US2761416A - Development mechanism for electrostatic images - Google Patents

Development mechanism for electrostatic images Download PDF

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Publication number
US2761416A
US2761416A US32925953A US2761416A US 2761416 A US2761416 A US 2761416A US 32925953 A US32925953 A US 32925953A US 2761416 A US2761416 A US 2761416A
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powder
sheet material
discs
web
mechanism
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Chester F Carlson
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Battelle Development Corp
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Battelle Development Corp
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    • GPHYSICS
    • G03PHOTOGRAPHY; CINEMATOGRAPHY; ELECTROGRAPHY; HOLOGRAPHY
    • G03GELECTROGRAPHY; ELECTROPHOTOGRAPHY; MAGNETOGRAPHY
    • G03G15/00Apparatus for electrographic processes using a charge pattern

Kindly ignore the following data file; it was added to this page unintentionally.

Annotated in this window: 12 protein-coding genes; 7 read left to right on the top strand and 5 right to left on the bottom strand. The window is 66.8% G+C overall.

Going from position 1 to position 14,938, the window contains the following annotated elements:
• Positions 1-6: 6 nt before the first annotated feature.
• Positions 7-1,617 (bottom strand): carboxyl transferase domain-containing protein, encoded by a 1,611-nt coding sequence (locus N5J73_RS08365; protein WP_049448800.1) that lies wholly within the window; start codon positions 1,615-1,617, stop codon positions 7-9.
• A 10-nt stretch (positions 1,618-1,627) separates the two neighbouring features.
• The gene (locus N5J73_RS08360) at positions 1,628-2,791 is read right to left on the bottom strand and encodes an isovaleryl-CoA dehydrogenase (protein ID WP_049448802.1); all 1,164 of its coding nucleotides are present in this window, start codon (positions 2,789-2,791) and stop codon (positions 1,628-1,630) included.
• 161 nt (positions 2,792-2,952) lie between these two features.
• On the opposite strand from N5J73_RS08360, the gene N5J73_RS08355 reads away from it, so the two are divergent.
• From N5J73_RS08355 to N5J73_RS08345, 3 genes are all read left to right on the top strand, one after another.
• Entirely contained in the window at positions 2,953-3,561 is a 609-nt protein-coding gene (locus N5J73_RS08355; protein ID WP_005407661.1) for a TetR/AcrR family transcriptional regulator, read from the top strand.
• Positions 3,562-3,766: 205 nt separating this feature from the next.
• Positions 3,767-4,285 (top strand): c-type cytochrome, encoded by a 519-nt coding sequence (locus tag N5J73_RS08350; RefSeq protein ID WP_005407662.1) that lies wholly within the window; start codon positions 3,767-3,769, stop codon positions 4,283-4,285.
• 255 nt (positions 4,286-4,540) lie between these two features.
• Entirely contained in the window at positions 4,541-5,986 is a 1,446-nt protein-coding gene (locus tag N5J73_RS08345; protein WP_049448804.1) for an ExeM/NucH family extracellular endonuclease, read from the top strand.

• G03G15/06Apparatus for electrographic processes using a charge pattern for developing
    • G03G15/08Apparatus for electrographic processes using a charge pattern for developing using a solid developer, e.g. powder developer
    • G03G15/082Apparatus for electrographic processes using a charge pattern for developing using a solid developer, e.g. powder developer for immersion
    • YGENERAL TAGGING OF NEW TECHNOLOGICAL DEVELOPMENTS; GENERAL TAGGING OF CROSS-SECTIONAL TECHNOLOGIES SPANNING OVER SEVERAL SECTIONS OF THE IPC; TECHNICAL SUBJECTS COVERED BY FORMER USPC CROSS-REFERENCE ART COLLECTIONS [XRACs] AND DIGESTS